The French territory is overflowing with heritage treasures. Discover some of them with our selection of the 15 most beautiful Castles in France!

France’s castles are not only architectural feats, they also bear witness to the country’s history. Let yourself be transported into the enchanting medieval world of France’s most beautiful châteaux, for a journey back in time.

From Versailles to Peyrepertuse and the majestic Haut-Kœnigsbourg, discover our selection of the 15 most beautiful châteaux in France!

1. Château du Haut-Kœnigsbourg

Château du Haut-Kœnigsbourg, is one of the most beautiful castles in France

Perched atop its mountain, Château du Haut-Kœnigsbourg dominates the Alsace plain. Built in the 15th century, it is definitely one of France’s most emblematic medieval castles. Thanks to its excellent restoration and proximity to Germany and Switzerland, Haut-Kœnigsbourg is Alsace’s leading historical tourist site, with an average of 540,000 visitors every year. Passing through the gates of the Château du Haut-Kœnigsbourg is like setting off on a journey back to the Middle Ages. Weapon collections, reconstructions… you can even take part in a theatrical tour!

2. Château de Chambord

Château de Chambord, an amazing castle

To continue our selection of the most beautiful châteaux in France, let’s head for the Loire Valley! Built in the 16th century on the initiative of François I, the Château de Chambord is without doubt the most imposing of all the Loire Valley châteaux. Indeed, with 440 rooms, 365 fireplaces and 13 main staircases, the château’s presence and immensity guarantee the respect and wonder of its visitors.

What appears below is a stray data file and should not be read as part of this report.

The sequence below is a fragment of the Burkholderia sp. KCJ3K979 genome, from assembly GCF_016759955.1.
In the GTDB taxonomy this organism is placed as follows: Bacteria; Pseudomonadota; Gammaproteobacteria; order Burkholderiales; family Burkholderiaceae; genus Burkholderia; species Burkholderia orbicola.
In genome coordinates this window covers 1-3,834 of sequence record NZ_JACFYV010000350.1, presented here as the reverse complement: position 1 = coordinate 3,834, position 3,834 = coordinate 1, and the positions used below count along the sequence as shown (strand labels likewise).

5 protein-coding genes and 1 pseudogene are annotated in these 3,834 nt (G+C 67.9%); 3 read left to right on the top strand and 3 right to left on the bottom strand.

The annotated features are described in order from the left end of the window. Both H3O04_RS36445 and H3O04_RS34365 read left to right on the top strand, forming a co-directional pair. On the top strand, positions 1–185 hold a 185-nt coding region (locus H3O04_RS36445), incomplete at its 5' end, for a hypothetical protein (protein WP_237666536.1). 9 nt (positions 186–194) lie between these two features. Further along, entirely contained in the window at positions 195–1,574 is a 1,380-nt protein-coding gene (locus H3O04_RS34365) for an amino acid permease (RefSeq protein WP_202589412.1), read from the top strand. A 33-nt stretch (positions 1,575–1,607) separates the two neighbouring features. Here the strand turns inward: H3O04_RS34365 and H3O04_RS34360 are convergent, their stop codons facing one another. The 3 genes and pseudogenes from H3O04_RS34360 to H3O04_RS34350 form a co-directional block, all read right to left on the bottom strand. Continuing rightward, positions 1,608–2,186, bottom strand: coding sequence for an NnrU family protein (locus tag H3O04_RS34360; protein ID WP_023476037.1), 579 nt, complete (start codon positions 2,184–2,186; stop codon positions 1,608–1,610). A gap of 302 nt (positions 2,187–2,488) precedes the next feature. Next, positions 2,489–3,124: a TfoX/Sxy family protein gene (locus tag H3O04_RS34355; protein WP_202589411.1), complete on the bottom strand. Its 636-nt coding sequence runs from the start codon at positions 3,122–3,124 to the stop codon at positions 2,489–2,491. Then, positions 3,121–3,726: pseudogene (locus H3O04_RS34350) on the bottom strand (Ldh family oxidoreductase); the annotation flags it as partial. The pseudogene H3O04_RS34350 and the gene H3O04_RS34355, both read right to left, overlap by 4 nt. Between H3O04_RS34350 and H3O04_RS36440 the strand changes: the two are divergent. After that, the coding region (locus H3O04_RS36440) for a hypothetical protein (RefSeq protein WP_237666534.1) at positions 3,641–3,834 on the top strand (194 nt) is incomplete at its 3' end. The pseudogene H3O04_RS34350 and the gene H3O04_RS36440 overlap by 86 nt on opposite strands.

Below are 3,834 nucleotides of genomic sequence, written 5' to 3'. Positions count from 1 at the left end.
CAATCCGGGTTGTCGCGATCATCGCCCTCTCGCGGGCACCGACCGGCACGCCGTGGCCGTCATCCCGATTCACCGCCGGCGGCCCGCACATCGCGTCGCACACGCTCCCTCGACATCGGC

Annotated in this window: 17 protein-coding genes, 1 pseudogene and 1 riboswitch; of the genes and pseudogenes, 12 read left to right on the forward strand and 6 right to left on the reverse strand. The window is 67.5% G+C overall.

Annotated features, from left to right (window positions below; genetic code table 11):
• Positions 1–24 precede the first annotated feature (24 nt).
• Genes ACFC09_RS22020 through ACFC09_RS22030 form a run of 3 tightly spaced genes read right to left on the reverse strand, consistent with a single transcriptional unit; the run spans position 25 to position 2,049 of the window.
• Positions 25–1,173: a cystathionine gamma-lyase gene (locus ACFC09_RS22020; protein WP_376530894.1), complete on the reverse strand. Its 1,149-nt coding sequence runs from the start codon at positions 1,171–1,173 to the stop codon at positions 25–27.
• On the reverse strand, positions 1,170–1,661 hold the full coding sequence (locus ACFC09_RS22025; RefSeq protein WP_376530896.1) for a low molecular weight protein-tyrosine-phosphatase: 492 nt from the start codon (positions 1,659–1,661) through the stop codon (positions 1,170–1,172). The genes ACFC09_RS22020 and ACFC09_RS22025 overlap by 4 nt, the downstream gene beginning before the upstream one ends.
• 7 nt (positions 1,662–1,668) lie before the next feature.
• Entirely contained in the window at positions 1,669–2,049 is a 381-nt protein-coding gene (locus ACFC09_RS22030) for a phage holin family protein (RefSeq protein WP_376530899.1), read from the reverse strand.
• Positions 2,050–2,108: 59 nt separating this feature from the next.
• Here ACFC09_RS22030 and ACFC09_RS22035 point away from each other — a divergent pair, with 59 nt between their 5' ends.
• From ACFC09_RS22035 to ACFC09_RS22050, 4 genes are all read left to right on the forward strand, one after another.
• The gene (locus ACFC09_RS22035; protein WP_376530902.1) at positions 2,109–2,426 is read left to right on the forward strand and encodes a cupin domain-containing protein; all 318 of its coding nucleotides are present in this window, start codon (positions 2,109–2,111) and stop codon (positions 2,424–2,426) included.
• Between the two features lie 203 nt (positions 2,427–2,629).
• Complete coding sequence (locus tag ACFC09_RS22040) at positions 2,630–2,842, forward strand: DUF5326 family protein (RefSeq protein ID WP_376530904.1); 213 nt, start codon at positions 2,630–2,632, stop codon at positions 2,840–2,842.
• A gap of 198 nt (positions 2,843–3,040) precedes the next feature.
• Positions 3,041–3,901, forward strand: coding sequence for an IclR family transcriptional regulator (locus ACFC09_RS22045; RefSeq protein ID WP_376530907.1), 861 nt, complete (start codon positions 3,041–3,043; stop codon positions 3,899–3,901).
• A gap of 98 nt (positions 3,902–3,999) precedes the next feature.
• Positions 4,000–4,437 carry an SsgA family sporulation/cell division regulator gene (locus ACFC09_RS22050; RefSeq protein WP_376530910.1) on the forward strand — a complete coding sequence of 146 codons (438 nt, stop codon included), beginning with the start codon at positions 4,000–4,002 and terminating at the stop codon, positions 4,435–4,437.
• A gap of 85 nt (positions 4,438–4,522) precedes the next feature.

3. Palace of Versailles

Palace of Versailles is a must see in France

How can we list France’s most beautiful châteaux without mentioning Versailles? Located 20 kilometers southwest of Paris, the Château de Versailles is certainly the country’s most emblematic. The official residence of the Kings of France, the palace itself covers an area of 67,000 square meters! All nestled in a 1,070-hectare park with splendid French gardens. No fewer than 700 rooms, 1,250 fireplaces and 67 staircases characterize the excess and luxury of this rich testament to French history.

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4. Château de Chantilly

Château de Chantilly, a beautiful castle close to Paris

Located in the department of Oise, 40 kilometers north of Paris, the Château de Chantilly is a favorite with art and horse lovers alike. In addition to its two châteaux, the estate also includes the Chantilly racecourse and the Grandes Écuries. Last but not least, the on-site Musée Condé boasts one of the largest collections of ancient paintings in France, after the Louvre.

5. Château d’Ussé

Château d'Ussé